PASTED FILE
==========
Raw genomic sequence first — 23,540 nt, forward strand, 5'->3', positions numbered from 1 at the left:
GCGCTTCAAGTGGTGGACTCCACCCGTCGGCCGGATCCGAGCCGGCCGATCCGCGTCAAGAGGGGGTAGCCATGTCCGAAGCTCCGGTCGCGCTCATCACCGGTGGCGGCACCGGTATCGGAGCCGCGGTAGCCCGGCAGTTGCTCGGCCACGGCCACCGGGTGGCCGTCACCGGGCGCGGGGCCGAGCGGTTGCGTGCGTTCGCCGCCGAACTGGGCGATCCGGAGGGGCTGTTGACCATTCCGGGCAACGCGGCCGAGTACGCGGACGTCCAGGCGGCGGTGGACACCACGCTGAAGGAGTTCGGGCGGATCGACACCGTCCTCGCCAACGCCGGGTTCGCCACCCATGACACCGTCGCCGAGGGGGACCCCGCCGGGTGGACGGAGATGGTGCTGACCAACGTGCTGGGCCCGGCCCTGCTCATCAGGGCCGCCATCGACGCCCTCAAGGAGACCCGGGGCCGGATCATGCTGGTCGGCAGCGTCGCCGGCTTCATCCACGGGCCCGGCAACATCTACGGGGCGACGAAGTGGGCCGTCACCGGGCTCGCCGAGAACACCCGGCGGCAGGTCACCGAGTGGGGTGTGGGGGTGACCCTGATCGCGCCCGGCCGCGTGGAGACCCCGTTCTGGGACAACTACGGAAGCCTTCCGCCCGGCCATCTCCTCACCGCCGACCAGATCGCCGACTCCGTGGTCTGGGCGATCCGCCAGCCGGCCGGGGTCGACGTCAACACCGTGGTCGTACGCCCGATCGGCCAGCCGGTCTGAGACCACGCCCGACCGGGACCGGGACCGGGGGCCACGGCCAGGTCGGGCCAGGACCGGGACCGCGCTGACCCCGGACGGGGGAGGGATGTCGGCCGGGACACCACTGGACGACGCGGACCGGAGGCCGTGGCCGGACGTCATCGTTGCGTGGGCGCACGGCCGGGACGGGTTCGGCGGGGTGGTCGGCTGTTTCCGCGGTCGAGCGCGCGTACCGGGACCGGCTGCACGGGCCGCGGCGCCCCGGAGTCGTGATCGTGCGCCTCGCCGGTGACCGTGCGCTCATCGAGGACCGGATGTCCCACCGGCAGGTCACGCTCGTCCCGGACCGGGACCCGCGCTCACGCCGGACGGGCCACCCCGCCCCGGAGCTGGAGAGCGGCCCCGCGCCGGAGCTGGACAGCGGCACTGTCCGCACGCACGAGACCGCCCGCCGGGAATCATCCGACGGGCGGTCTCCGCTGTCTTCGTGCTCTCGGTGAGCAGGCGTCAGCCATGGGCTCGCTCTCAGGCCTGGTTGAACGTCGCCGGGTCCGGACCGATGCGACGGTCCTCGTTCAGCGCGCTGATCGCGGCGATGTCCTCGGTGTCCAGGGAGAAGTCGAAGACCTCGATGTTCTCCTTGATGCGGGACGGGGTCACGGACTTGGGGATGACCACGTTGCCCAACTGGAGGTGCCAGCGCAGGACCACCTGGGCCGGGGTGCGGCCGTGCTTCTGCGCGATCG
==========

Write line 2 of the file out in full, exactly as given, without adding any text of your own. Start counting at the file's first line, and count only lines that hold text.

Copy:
GCGCTTCAAGTGGTGGACTCCACCCGTCGGCCGGATCCGAGCCGGCCGATCCGCGTCAAGAGGGGGTAGCCATGTCCGAAGCTCCGGTCGCGCTCATCACCGGTGGCGGCACCGGTATCGGAGCCGCGGTAGCCCGGCAGTTGCTCGGCCACGGCCACCGGGTGGCCGTCACCGGGCGCGGGGCCGAGCGGTTGCGTGCGTTCGCCGCCGAACTGGGCGATCCGGAGGGGCTGTTGACCATTCCGGGCAACGCGGCCGAGTACGCGGACGTCCAGGCGGCGGTGGACACCACGCTGAAGGAGTTCGGGCGGATCGACACCGTCCTCGCCAACGCCGGGTTCGCCACCCATGACACCGTCGCCGAGGGGGACCCCGCCGGGTGGACGGAGATGGTGCTGACCAACGTGCTGGGCCCGGCCCTGCTCATCAGGGCCGCCATCGACGCCCTCAAGGAGACCCGGGGCCGGATCATGCTGGTCGGCAGCGTCGCCGGCTTCATCCACGGGCCCGGCAACATCTACGGGGCGACGAAGTGGGCCGTCACCGGGCTCGCCGAGAACACCCGGCGGCAGGTCACCGAGTGGGGTGTGGGGGTGACCCTGATCGCGCCCGGCCGCGTGGAGACCCCGTTCTGGGACAACTACGGAAGCCTTCCGCCCGGCCATCTCCTCACCGCCGACCAGATCGCCGACTCCGTGGTCTGGGCGATCCGCCAGCCGGCCGGGGTCGACGTCAACACCGTGGTCGTACGCCCGATCGGCCAGCCGGTCTGAGACCACGCCCGACCGGGACCGGGACCGGGGGCCACGGCCAGGTCGGGCCAGGACCGGGACCGCGCTGACCCCGGACGGGGGAGGGATGTCGGCCGGGACACCACTGGACGACGCGGACCGGAGGCCGTGGCCGGACGTCATCGTTGCGTGGGCGCACGGCCGGGACGGGTTCGGCGGGGTGGTCGGCTGTTTCCGCGGTCGAGCGCGCGTACCGGGACCGGCTGCACGGGCCGCGGCGCCCCGGAGTCGTGATCGTGCGCCTCGCCGGTGACCGTGCGCTCATCGAGGACCGGATGTCCCACCGGCAGGTCACGCTCGTCCCGGACCGGGACCCGCGCTCACGCCGGACGGGCCACCCCGCCCCGGAGCTGGAGAGCGGCCCCGCGCCGGAGCTGGACAGCGGCACTGTCCGCACGCACGAGACCGCCCGCCGGGAATCATCCGACGGGCGGTCTCCGCTGTCTTCGTGCTCTCGGTGAGCAGGCGTCAGCCATGGGCTCGCTCTCAGGCCTGGTTGAACGTCGCCGGGTCCGGACCGATGCGACGGTCCTCGTTCAGCGCGCTGATCGCGGCGATGTCCTCGGTGTCCAGGGAGAAGTCGAAGACCTCGATGTTCTCCTTGATGCGGGACGGGGTCACGGACTTGGGGATGACCACGTTGCCCAACTGGAGGTGCCAGCGCAGGACCACCTGGGCCGGGGTGCGGCCGTGCTTCTGCGCGATCG